How Will the Anti-LGBT Law Hurt College Enrollment in Indiana?

March 30th 2015

Laura Donovan

Last week, Indiana Governor Mike Pence (R) caused a nationwide stir when he signed the Religious Freedom Restoration Act (RFRA), which permits businesses to deny services to gay couples for religious reasons. With the RFRA debate arising at the same time high school seniors decide on colleges to attend in the fall, it's possible that prospective out-of-staters will think twice about going to school in the state, especially if widespread disapproval from past and present Indiana college students is any indication.

Take Butler University, for instance. The Indiana academic institution, which came out against the RFRA alongside several other Indiana colleges, is a small private Indianapolis university with an undergraduate population of 4,126 students. After the little known institution got to the finals in the 2010 NCAA men's basketball tournament, applications soared 40 percent and the university population gained more out-of-state students than Indiana residents.

Though Butler University President James M. Danko said in his own statement that prospective students have expressed concern over RFRA, Marc Allan, Butler University's news manager, told ATTN: it's unclear whether 2015-2016 out-of-state enrollment will be impacted by the bill, "I think it’s too early to tell. A lot depends on what kind of 'clarification' we get from the General Assembly." Allan added that it might take a week for the university to have a better understanding of what the law means for fall out-of-state enrollment.

Jonathan Coffin, the Chief of Staff and Associate Vice President for Communications at Indiana's DePauw University, shared similar thoughts with ATTN:, "[W]e've had a number of inquiries from families of prospective students asking about the impact of this legislation and what it would mean for their student. It's too soon to know with certainty what this means for enrollment for next year, but it's something we will certainly be following closely. We're reminded our students---and our prospective students---of DePauw's (and President [Brian W.] Casey's) stance on this issue. We want our campus to be a welcoming place, and its important that we affirm that Indiana is as well."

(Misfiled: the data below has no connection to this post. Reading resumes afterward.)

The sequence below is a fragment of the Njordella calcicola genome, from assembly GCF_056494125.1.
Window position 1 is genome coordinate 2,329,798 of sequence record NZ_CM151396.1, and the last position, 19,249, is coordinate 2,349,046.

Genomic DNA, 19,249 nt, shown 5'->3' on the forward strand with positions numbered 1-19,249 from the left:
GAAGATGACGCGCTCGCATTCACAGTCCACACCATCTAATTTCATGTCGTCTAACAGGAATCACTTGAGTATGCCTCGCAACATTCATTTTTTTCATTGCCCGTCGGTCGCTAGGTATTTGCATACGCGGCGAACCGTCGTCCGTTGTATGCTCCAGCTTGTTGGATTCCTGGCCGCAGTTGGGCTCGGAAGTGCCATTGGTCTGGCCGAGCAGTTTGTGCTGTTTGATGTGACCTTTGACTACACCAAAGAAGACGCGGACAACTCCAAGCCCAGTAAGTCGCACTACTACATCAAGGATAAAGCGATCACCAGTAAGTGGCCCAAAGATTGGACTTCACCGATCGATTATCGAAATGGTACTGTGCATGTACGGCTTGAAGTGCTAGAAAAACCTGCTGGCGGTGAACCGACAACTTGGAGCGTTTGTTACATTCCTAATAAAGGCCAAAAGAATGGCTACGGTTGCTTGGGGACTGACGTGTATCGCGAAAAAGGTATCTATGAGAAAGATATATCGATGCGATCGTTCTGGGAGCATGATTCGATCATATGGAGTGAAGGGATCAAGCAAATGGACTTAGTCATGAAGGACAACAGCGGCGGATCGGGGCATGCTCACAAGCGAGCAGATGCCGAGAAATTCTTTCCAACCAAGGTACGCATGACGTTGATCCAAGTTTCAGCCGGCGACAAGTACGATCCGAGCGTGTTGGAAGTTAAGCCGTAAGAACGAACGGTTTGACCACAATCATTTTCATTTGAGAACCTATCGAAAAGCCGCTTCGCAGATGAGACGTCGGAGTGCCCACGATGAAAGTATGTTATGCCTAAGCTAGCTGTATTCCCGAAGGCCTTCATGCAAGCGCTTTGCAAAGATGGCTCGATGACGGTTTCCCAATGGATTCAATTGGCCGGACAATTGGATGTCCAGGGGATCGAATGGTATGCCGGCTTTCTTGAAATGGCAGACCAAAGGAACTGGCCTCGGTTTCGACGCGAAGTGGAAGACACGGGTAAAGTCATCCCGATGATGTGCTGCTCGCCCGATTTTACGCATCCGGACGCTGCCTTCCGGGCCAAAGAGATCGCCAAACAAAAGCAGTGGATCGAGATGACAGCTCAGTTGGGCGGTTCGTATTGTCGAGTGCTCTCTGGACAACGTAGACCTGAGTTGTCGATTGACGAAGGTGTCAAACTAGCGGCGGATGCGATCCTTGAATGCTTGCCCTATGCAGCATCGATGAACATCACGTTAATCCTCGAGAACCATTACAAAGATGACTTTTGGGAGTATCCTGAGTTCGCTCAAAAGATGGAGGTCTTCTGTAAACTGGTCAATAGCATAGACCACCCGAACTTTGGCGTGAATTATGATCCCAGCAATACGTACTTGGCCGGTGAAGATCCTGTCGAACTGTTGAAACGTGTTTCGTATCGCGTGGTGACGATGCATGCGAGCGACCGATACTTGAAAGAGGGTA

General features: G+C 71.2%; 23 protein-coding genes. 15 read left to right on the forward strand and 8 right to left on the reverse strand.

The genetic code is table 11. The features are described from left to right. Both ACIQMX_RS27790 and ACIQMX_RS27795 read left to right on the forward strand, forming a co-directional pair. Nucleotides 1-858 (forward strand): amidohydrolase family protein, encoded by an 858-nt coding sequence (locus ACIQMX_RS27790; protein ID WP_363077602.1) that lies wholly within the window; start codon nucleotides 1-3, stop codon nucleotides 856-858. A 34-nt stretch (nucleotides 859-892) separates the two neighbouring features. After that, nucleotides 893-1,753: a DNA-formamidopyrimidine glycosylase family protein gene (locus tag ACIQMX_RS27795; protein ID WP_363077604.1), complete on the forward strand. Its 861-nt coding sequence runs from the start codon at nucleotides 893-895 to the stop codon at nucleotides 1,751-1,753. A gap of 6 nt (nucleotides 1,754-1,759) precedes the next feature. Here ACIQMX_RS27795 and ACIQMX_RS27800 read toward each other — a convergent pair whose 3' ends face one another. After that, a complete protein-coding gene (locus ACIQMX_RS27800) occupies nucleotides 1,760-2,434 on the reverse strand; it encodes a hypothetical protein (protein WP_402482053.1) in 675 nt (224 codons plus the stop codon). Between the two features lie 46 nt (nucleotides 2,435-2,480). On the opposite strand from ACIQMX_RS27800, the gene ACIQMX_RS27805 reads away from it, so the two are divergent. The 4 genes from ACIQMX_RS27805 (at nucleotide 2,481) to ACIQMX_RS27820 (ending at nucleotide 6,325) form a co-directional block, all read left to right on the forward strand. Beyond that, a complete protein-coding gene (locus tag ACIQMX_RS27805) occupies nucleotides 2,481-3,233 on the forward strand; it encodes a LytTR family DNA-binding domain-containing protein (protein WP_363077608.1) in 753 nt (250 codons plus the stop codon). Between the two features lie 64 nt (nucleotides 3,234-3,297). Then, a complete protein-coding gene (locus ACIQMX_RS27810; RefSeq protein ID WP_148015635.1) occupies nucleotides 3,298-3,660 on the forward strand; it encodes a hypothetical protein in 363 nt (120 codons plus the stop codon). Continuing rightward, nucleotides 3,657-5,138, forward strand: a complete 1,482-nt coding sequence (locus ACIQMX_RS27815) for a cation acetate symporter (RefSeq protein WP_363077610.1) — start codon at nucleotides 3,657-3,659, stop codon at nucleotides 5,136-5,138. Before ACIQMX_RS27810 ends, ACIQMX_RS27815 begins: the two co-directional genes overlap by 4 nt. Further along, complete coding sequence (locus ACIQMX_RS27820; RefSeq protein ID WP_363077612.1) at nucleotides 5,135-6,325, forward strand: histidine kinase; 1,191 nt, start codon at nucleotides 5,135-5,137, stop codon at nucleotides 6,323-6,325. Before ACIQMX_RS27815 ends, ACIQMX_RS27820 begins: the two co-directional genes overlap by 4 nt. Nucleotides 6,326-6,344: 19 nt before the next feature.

Casey even tweeted about the RFRA over the weekend:

Joan Todd, the Interim Associate Vice President of University Marketing and Communications at Indiana's Ball State University, told ATTN: it's hard to predict what this means for fall numbers, "We can’t speculate on 2015-16 enrollment. We can, however, reiterate [BSU's] statement" reaffirming its commitment to diversity. 

According to the Indiana Business Journal, out-of-state students make up 43.5 percent of Indiana University-Bloomington's population, a significant portion of the student body. IU-Bloomington President Michael A. McRobbie recently issued a statement of concern over the RFRA, but did not return a request for comment about what the RFRA might mean for 2015-2016 out-of-state enrollment at IU-Bloomington.


IU-Bloomington. Photo: Daniel Hartwig/Flickr

Julie Griffith, Purdue University's Vice President of Public Affairs, told USA Today that "[t]here is no way of knowing how this legislation could affect Purdue University." 

Chancellor Rebecca Blank of the University of Wisconsin-Madison couldn't offer insights on how this might shape enrollment, but did say in a statement to ATTN:, "Diversity and inclusion of all people are core principles at the University of Wisconsin–Madison. The Indiana Religious Freedom Restoration Act mirrors laws in place in a number of states and at the federal level. But I take the concerns that have been raised very seriously. I look forward to a discussion with my Big Ten counterpart presidents and chancellors about the impact of the Indiana law."

Christopher Loss, as Associate Professor of Public Policy and Higher Education at Vanderbilt University, told ATTN: the law could have long-term negative effects on Indiana colleges, "The recently enacted RFRA law is an affront to many of the most cherished values of higher education—freedom, opportunity, fairness, and diversity, chief among them. Indiana’s colleges and universities know that the law, if left unchecked, would hinder their educational and research efforts by diminishing their ability to recruit top students and faculty. That’s why academic leaders in the state have been so upset and vocal in their opposition. It takes a lot to get higher education institutions to agree on anything these days, but the opposition to the RFRA is pretty overwhelming, and rightly so."

As noted by many of the university spokespersons above, there's still time to observe the effects of the RFRA on prospective Indiana students. Butler University, DePauw University, Purdue University, and IU-Bloomington give prospective students until May 1 to make a decision. 

A lot could change in Indiana between now and August, but with college decision deadlines looming at the same time as the Indiana fracas, which continues to get crazier by the day, prospective Indiana students have more than academics to consider now. They're faced with the most important move of their lives at a time of mostly negative breaking news, and the drama might just be too overwhelming for out-of-state students, particularly if they're LGBT and don't want to relocate to a state that can legally discriminate against them.